In Tours I habitually visited the cathedral which took me longer than usual due to some excellent stained glass windows. Some panels were erected for the visitor to elucidate the depicted scenes, which was just as well, because it was difficult to make out anything on these high placed windows. Before I had read the explanations, I thought I could clearly identify some bishops with metal detectors, which seemed an unlikely combination.
This, however, was not the cathedral where St. Martin, the one famous for giving away half his cloak to a beggar, was buried. I missed that one.
Just south of the cathedral was the Museum of Fine Arts and I decided to treat myself. It was the first Sunday of the month and for that reason the museum was free. It exhibited paintings of Rembrandt and Monet, it had creaky floors and a suspicious guard following me around. It was a real museum. It also left me more exhausted than if I had cycled for 80 kilometers….
The day after, I set out for Chatellerault, or something, but in the afternoon it started to rain. I also had to deal with a persistent headwind that made sure I got all the rain in my face. I put on my raingear, but in the end I was soaked. I had to make haste as it was getting late in the afternoon and I don’t carry lights, making cycling on the road in this weather a hazardous undertaking.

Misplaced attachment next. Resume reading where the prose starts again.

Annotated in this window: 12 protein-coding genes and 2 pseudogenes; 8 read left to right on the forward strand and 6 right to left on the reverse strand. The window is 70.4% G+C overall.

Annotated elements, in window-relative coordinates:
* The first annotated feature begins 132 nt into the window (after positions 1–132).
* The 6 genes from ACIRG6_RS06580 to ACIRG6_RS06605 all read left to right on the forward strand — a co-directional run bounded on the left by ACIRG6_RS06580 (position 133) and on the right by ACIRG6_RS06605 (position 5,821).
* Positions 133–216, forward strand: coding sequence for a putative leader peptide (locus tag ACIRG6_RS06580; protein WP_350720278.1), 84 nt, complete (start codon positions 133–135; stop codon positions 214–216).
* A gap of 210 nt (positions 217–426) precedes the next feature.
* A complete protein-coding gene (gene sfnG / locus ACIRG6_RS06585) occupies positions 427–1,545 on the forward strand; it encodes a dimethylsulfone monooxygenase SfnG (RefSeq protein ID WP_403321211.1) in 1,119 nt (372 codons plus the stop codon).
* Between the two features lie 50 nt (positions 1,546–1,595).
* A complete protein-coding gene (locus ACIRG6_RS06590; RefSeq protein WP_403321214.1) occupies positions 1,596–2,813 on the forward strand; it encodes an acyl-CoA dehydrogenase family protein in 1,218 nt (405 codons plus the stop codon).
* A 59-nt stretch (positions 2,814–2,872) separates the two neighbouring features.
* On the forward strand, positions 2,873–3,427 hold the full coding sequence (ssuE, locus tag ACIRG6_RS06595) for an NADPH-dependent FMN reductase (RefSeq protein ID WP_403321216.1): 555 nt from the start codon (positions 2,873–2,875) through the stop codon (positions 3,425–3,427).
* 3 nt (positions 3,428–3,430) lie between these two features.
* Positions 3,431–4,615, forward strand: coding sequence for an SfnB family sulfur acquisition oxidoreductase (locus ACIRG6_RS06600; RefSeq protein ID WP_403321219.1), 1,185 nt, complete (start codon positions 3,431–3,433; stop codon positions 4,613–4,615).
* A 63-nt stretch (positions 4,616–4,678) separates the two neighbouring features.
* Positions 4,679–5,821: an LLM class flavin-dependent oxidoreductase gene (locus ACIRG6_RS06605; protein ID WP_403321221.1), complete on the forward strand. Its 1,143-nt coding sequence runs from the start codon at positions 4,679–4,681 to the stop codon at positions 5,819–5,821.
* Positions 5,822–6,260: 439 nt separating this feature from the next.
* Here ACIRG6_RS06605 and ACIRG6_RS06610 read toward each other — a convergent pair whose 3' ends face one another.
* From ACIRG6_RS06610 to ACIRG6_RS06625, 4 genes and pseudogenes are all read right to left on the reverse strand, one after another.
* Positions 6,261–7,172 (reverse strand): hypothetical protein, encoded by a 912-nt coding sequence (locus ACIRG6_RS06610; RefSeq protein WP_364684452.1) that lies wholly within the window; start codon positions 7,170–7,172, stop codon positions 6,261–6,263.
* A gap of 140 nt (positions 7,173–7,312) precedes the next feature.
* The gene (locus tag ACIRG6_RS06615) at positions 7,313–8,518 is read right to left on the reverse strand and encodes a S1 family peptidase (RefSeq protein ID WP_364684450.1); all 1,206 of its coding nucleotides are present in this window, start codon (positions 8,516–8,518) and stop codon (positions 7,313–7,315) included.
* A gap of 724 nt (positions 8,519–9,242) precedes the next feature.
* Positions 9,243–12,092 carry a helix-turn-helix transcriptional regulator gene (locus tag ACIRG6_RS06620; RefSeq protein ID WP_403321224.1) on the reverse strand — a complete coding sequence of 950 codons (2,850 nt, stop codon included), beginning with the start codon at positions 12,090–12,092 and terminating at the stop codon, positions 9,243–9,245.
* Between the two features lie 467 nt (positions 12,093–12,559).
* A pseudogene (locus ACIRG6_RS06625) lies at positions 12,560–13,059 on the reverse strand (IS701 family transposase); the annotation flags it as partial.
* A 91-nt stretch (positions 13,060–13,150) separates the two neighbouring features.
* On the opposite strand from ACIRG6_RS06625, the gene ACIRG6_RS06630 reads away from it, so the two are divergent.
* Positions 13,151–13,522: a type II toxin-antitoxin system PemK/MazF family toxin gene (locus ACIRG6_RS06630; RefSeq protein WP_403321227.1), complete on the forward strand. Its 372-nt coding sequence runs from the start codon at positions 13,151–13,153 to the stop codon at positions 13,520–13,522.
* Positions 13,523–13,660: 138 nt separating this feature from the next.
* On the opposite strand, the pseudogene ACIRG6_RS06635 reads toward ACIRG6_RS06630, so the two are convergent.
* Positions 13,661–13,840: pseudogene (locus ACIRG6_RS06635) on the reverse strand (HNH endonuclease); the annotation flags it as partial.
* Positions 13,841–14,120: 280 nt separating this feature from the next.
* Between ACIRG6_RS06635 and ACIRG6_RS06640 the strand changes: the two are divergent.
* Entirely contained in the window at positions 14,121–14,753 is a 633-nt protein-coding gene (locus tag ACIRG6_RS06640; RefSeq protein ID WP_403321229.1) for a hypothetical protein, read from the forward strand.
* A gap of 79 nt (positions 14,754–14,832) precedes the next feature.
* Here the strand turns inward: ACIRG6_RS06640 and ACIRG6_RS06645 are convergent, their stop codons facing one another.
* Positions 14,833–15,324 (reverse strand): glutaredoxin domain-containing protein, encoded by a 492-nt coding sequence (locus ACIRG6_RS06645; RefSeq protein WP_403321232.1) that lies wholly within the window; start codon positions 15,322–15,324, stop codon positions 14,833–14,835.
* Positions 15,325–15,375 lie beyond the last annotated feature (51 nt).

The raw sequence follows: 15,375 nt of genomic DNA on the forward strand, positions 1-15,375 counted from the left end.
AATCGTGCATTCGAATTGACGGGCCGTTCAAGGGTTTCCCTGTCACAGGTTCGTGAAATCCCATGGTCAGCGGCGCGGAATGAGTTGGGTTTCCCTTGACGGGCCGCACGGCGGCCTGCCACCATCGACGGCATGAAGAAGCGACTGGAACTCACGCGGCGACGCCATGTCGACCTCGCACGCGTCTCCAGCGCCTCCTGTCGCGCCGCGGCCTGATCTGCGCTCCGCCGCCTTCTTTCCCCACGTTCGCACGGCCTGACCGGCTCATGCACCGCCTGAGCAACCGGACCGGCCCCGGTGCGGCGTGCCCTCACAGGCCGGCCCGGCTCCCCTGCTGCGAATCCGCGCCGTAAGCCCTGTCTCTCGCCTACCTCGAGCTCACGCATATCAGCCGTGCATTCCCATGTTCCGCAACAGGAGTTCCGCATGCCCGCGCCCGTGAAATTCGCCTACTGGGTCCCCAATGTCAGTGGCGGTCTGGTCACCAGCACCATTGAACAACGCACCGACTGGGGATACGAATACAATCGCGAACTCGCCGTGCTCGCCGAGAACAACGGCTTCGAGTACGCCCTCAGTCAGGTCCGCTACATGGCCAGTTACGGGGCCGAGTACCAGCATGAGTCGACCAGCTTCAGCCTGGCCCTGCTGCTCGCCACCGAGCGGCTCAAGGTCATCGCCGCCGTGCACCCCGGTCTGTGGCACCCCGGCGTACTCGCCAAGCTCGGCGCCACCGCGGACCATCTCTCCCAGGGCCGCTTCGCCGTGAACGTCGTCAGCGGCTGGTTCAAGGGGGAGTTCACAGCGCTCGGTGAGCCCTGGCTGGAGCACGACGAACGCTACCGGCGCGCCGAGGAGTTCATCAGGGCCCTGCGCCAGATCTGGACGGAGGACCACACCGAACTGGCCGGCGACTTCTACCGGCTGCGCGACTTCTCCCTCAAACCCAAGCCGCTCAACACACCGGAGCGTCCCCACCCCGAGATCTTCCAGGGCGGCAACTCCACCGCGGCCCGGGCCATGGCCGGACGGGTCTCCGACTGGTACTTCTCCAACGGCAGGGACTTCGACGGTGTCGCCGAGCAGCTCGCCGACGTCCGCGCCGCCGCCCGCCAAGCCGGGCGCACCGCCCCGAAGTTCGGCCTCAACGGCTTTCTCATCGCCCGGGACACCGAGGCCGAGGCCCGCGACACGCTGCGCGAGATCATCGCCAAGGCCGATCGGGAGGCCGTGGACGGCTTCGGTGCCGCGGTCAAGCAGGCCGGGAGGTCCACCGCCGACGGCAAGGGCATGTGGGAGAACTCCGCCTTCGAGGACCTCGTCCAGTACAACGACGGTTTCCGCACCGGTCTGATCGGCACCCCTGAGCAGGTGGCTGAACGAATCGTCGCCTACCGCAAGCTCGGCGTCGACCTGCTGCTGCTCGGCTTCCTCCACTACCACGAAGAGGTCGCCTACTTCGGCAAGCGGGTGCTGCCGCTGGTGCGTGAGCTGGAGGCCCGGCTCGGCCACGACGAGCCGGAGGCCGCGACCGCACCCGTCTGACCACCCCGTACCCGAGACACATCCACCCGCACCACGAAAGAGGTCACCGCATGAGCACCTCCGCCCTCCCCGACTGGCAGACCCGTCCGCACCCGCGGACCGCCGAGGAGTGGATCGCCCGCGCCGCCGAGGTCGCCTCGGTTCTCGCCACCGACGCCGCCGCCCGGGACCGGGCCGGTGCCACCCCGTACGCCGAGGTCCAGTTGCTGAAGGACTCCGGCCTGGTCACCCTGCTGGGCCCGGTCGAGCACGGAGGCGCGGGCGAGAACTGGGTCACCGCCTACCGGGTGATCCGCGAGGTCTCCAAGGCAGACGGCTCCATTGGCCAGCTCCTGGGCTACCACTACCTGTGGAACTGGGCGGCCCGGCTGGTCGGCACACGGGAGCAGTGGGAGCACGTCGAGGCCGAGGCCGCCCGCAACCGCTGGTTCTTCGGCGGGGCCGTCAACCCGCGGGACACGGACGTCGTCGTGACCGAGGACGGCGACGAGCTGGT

In the end everything turned out alright. The caretaker of the campsite put a small, albeit dishevelled, caravan at my disposal, so I could keep my bags dry. It could also serve as a dry place to cook. It was too dirty too sleep in, however, and so I pitched my tent nearby.
Later I cycled through the pouring rain to get some groceries. Then, after I had done all my chores, it stopped raining.
No pictures. I didn’t make any.